There are plenty of reasons i find myself biased when it comes to Prada since it’s hard for me to reason or justify most of her collections as something chic and worth-existing in the fashion world. This time,with sales decreasing,Prada worked with 50’s /70’s shapes and pastels (seen that before) as well as synthetic fabrics (nylon,neoprene) that made silhouettes look unnatural and cheap.The pants were so ill fitted that made me thing that,yes, they were made non chic on purpose!Using strategically placed adornments,the designer made dresses look interesting but seek no further than that.The accessories were brilliant,as always, sealing my idee fixe that Prada would flourish as an accessories’ designer.But just that,thank you very much.
Alessandro Michele’s Gucci show was a debut and one much expected.Still, there was no effort from the designer to meet any anticipations at all or constructing a personal sartorial vocabulary that would enable him to elevate Gucci’s legacy to new (and modern) heights.“I love the idea that a dress has a memory,” Michele himself stated,yet his work seemed to have no past,let alone a future.There is nothing from the archives,” he boasted later on backstage,not realizing perhaps that..yes,this was exactly the problem, not the solution!Gucci is an iconic brand with strong aesthetics and a silhouette that varied from ultra sexy to Giannini’s subtle sensuality.Instead,we were presented with a collection that clearly aimed to a much younger audience,with pleats,shapeless dresses and a series of ill fitted tuxedos that made Slimane’s Saint Laurent look almost successful..And that is not an euphemism.
Allow me to admit i am a fan of Marchesa, as Georgina Chapman and Keren Craig never seemed to disappoint me in the past,so much more now that they chose elaborate,chic decadence right out of Thomas De Quincey’s pages ”Confession of an English Opium Eater”,with the same extend of indulging fantasy. Only here,instead of laudanum,there were elaborate embellishes,dresses with strategically cut bare sides and strong thirties references .This was more of a Baudelaire bordello chic than Hollywood black-tie event,till, if there was a way for me to embrace ”princess gowns”, well that was the collection i needed!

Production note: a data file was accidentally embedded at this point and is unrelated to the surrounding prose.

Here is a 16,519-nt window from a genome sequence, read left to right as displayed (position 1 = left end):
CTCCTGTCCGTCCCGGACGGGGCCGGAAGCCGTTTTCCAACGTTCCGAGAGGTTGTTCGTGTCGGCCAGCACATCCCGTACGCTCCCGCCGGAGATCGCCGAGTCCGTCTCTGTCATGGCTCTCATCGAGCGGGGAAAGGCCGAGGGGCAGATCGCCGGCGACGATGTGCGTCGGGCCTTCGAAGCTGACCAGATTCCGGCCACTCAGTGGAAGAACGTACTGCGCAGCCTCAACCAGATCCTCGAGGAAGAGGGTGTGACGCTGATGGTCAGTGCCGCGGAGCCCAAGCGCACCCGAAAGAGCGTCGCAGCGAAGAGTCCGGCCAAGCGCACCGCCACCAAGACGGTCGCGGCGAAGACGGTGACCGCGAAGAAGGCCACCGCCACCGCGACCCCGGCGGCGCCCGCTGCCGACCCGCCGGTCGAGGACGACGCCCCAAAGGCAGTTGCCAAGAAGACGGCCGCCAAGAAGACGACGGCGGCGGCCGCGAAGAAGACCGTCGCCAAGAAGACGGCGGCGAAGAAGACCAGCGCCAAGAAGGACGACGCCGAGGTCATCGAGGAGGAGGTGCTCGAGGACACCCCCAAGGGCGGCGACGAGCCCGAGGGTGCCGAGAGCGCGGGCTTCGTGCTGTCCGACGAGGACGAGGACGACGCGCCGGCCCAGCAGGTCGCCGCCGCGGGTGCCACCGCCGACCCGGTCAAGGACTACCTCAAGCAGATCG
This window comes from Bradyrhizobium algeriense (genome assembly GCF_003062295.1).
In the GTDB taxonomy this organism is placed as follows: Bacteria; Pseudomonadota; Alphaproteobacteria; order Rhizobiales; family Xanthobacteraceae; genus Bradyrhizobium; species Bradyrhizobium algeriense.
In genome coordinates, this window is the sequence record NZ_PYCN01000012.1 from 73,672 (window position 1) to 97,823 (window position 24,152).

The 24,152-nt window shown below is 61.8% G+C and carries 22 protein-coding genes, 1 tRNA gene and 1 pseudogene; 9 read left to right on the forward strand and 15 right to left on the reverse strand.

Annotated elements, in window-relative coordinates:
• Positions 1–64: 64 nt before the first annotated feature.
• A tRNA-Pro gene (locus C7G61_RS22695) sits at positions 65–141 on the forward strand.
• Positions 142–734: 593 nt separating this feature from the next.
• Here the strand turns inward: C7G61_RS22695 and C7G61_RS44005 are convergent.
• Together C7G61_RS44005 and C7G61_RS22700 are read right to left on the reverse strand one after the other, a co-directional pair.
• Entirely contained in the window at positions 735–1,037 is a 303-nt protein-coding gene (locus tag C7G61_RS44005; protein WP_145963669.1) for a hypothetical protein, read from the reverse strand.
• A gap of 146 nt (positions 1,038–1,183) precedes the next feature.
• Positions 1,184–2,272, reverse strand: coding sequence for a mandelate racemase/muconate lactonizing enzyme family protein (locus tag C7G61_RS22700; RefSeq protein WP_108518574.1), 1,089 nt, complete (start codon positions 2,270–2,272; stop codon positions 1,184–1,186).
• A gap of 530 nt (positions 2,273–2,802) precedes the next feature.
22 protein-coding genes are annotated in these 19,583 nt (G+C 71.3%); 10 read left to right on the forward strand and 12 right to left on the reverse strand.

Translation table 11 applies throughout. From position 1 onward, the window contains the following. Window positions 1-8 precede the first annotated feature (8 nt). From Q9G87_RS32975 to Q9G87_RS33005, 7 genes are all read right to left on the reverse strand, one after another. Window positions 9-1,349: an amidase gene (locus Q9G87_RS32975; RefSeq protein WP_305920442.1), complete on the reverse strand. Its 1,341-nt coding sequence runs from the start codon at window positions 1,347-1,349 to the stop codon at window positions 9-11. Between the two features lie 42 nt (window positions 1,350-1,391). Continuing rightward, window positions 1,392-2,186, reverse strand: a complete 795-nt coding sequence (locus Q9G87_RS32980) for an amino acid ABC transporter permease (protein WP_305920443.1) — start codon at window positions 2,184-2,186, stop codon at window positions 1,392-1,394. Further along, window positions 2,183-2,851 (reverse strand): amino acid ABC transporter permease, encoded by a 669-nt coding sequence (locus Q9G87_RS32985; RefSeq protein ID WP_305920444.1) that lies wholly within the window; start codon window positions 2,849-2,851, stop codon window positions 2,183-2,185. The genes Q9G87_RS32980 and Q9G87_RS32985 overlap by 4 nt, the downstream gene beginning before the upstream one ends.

Thom Browne’s Fall 2015 Ready-to-Wear collection was a study in mourning attire,therefore a study in black, probably inspired by the ”Death Becomes Her” exhibition currently on display at Metropolitan Museum.Or, a study in mourning as an attitude,a collection bearing an almost ”Freudian” obsession to loss,emphasized by strong,all black silhouettes that looked interestingly modern.There is something ultra classy in this ”twisted” pieces,something that surpasses ”revival” and goes back to the ”roots” of fashion per se.The styling was much elaborate yet it was easy to see that each garment, so carefully produced, could make a statement piece of its own.Yes,this was a collection full of statement pieces and at the same time a clever exploration of mourning attire,set in a performance that brought in mind some cult black-and -white films (see Dreyer dramas) as well as near death experiences-aka the perfect setting.